NEW YORK (CNN) -- Authorities evacuated LaGuardia Airport's Central Terminal for several hours on Saturday after a man with a bag containing wires and a battery entered the airport, a Port Authority spokesman said.
The man is in custody, and authorities have allowed passengers back into the terminal, Port Authority spokesman John Kelly said.
A law enforcement official close to the investigation said the man is Scott McGann, 32, of New York.
New York Police Department's Deputy Commissioner for Public Information Paul Browne told CNN that the man raised the suspicions of a Transportation Security Administration employee because he appeared "intoxicated."
The man had a duffel bag with wires sticking out of it, Browne said, and inside the bag, batteries were hooked up to the wires.
The city's bomb squad was called in to examine the device, Browne said, and determined that it was not dangerous.
"It was a hoax device," he said.
Asked whether the man had said anything about a bomb, Browne said, "Clearly, it appeared he wanted people to think that's what he had."
The terminal was evacuated shortly after 5:20 a.m., but by midmorning, all concourses in the terminal were reopened, with the exception of Concourse C, Kelly said. Authorities are treating the concourse, which serves American Eagle, United and United Express flights, as a crime scene, Kelly said.
Kelly said the concourse will likely reopen in a few hours.
The man in custody was not immediately identified. Kelly said he "was just acting crazy," and offered no further details.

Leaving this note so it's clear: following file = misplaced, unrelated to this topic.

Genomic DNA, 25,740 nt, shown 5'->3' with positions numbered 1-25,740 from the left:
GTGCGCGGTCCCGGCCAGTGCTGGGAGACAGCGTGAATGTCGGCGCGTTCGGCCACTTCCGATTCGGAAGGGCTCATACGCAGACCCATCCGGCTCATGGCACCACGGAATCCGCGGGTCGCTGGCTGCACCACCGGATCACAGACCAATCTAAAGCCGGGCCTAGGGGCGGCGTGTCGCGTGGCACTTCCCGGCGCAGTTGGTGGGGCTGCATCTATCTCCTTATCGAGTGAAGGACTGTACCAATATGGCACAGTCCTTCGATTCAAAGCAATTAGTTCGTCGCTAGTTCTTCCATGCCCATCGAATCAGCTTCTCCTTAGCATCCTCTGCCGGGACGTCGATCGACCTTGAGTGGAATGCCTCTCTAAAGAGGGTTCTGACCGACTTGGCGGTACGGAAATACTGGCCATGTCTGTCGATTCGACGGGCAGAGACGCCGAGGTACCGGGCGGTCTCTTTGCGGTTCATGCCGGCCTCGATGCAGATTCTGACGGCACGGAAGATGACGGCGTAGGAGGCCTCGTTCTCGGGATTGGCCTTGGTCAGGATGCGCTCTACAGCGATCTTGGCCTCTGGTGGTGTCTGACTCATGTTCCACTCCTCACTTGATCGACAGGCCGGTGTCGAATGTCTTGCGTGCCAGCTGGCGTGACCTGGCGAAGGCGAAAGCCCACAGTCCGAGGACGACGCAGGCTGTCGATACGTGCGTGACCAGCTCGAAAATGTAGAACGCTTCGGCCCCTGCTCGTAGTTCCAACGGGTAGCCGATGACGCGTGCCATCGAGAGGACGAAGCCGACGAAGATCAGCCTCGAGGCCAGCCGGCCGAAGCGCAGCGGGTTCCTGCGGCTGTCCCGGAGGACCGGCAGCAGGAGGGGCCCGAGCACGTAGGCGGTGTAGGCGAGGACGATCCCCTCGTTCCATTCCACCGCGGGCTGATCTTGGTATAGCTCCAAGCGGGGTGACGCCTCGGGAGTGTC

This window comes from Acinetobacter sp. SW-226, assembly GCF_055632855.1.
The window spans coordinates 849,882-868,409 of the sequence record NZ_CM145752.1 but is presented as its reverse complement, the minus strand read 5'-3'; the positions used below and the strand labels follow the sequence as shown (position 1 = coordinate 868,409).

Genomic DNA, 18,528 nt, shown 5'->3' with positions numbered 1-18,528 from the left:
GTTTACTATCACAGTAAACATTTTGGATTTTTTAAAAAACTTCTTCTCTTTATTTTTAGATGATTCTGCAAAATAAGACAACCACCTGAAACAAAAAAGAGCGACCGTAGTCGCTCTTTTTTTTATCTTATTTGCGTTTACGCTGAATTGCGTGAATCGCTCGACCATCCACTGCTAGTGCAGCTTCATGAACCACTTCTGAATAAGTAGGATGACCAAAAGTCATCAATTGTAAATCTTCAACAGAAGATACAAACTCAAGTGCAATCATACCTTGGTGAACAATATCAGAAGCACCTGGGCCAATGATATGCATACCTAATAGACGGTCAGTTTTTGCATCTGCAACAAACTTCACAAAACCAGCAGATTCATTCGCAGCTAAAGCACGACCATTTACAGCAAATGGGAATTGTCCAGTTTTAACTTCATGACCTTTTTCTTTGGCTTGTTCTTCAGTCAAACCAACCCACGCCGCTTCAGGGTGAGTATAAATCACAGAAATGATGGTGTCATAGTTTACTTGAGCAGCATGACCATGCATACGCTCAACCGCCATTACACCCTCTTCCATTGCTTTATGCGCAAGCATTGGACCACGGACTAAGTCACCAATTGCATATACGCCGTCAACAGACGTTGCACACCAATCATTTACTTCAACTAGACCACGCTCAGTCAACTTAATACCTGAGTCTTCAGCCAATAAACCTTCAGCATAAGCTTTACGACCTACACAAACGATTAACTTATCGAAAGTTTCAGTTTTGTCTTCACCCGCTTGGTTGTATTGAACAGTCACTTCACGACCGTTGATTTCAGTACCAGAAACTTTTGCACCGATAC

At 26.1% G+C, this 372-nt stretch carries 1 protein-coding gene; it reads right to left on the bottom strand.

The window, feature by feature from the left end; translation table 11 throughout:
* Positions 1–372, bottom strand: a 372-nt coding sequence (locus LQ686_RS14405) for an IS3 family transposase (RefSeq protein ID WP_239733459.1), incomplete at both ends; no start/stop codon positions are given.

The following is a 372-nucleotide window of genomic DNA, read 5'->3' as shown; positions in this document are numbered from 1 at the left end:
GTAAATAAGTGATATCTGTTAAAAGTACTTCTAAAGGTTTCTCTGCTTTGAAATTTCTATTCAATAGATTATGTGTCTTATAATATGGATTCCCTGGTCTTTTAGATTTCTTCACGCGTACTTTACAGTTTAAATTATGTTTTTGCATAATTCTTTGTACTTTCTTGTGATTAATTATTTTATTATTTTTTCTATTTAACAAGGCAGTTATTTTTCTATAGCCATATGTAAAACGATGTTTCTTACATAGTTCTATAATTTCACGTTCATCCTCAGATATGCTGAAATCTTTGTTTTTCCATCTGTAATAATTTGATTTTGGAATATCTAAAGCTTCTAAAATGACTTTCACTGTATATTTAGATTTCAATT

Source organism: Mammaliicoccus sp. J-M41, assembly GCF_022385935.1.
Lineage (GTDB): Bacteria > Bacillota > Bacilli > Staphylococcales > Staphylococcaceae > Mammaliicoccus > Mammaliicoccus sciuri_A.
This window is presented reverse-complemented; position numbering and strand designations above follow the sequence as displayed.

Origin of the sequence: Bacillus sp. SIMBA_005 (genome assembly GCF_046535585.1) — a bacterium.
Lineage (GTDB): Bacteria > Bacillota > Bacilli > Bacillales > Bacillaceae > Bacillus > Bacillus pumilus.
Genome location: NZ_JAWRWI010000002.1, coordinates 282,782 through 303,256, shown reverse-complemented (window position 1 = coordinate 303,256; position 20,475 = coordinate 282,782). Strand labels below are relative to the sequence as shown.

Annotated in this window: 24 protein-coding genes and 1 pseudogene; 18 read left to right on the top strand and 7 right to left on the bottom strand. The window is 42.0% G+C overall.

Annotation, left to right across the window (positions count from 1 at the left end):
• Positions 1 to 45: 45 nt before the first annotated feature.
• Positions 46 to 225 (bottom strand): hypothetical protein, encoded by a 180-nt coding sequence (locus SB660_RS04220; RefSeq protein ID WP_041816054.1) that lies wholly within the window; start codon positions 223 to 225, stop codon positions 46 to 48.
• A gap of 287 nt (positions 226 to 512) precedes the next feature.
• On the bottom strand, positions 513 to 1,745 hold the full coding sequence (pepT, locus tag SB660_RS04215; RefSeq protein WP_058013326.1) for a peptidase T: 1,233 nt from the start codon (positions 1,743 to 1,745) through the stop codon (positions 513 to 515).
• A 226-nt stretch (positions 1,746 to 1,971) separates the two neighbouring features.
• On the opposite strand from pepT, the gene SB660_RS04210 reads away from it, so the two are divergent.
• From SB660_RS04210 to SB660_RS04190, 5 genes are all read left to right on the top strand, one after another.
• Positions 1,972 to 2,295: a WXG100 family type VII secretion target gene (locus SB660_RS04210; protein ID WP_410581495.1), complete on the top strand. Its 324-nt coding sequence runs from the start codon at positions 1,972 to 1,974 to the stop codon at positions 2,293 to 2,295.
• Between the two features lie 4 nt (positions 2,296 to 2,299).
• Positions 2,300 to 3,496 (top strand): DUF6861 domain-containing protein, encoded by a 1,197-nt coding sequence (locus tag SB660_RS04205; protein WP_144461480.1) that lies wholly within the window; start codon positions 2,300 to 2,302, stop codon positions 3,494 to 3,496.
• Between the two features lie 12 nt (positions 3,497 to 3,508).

Authorities had stopped flights from taking off or landing at the airport, but by a little after 9 a.m., flights were slowly beginning to resume, Federal Aviation Administration spokeswoman Holly Baker said.
Baker said flights were expected to be back to normal in a few hours.
It was unclear how many passengers were in the terminal at the time of the evacuation, although scores of them with luggage lined the roads outside the airport during the evacuation.
Central Terminal is one of four terminals in the airport, which is in the borough of Queens. It is about eight miles from Manhattan.
The incident disrupted travel plans for many passengers, including CNN i-Reporter Jose Ojeda, 24, who had been sitting on the tarmac on a plane headed to Chicago, Illinois, when the evacuation was ordered.
"We were all ready to go," Ojeda, of Bronx, New York, said of his flight, which he said had been scheduled to leave at 6:10 a.m.
"They didn't make any announcement other than, 'You need to evacuate,'" he said. "I thought it was standard procedure, but then nce we got out of the plane, they kept pushing us back and back, out of the terminal out of the actual airport."